Interesting article, Sarah. I agree with your points and the comments above that labor supply fluctuations as a result of changing immigration policies every couple of years are a major challenge for US-based companies. A family member was telling me over Thanksgiving that his industrial flooring company is running into the same issues as they have lost a percentage of their laborers and cannot find enough reliable employees to do “unglamorous” work. I am also very surprised that the third-party verifier cannot be held accountable for what is essentially fraud. I would recommend LFP work with the trade organizations of other labor-intensive industries to press for accountability measures for the third-party verifiers on which they rely.
Thanks for writing this article, Emily! The fishing industry often flies under the radar yet there are major economic, geopolitical, and ethical implications that go into fishing regulation. I agree that seaBOS is a good first step to addressing the overfishing temptation being opened up in the arctic for large fishing operations but it does not disincentivize rogue, independent fishermen from continuing to over-harvest. I like your third recommendation of building up sustainable aquaculture, particularly in high demand areas like China. Aquaculture practices have improved greatly in recent years and now produce fish that are safer to eat while reducing pollution coming from these operations, and building up additional fish farms could result in an additional revenue stream for Maruha Nichiro. I would also recommend that the large fishing companies work with organizations like Seafood Watch, FishWise, and Friends of the Ocean to influence customer demand for certain species at restaurants and retail locations as decreased demand for at-risk fish populations is perhaps the best way to combat illegal overfishing.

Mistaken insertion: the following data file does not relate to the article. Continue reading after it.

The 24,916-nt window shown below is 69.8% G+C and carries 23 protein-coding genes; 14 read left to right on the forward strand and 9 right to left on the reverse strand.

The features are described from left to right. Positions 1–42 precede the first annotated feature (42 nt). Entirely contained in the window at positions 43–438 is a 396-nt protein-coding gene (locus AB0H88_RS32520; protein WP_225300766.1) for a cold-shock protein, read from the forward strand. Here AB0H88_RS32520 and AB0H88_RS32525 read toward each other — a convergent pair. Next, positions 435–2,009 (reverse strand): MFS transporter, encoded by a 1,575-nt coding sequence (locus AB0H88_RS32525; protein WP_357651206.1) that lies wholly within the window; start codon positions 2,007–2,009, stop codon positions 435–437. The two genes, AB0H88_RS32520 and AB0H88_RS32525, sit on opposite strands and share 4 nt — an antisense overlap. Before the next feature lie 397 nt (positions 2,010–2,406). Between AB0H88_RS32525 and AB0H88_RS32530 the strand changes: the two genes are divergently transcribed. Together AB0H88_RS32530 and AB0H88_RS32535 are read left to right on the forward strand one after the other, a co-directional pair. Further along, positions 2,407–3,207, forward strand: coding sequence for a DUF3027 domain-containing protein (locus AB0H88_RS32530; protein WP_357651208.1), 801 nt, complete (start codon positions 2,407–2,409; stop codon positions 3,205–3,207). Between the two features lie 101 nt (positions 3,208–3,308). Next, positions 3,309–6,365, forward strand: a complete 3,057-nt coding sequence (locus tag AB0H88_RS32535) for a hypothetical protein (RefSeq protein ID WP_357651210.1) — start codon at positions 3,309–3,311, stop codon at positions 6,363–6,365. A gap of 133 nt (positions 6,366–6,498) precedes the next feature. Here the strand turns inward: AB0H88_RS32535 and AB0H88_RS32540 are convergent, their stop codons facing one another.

Awesome article, Karen! I agree with JV that it’s great to see a company enforce sustainability at each level of its operations rather than just paying it lip service. You raise an interesting question regarding engaging the growing customer base to help Patagonia realize it’s sustainability goals. The Patagonia website currently features an initiative to get customers to donate to or volunteer at the grassroots organizations that it works with through its “1% for the Planet” pledge and efforts like this to connect customers and worthwhile non-profits is a good step towards teaching/reinforcing Patagonia’s mission to new and longterm customers alike.
Cool article, Ines. As someone who is admittedly pretty ignorant on how blockchain works and how the technology can be implemented, it’s very interesting to see companies going to it for a competitive advantage and to provide security to their own processes and to their end customers. I agree with your statement that Alibaba should be looking at ways to compete with JD in the logistics space since that is a key differentiator in the service they provide to customers and JD is investing heavily in logistics technology (drone delivery, etc). I do not imagine it would be much more difficult for JD to implement blockchain than it would be for Alibaba, so Alibaba’s competitive advantage from blockchain may be short-lived.
Great article, Pratik. I’m glad to see the Red Cross embracing technology to get donors into their doors since their major barrier to donation (aside from needles) is the inconvenience of searching for a blood bank and waiting to donate. I would be interested to see if/when the app expands through the International Federation of Red Cross and Red Crescent Societies affiliates to include overseas blood donation centers. One potential concern for me is the “gamification” and tracking of blood donations on a mobile platform that could potentially expose personal health information of the donor or recipient if not well protected or anonymized.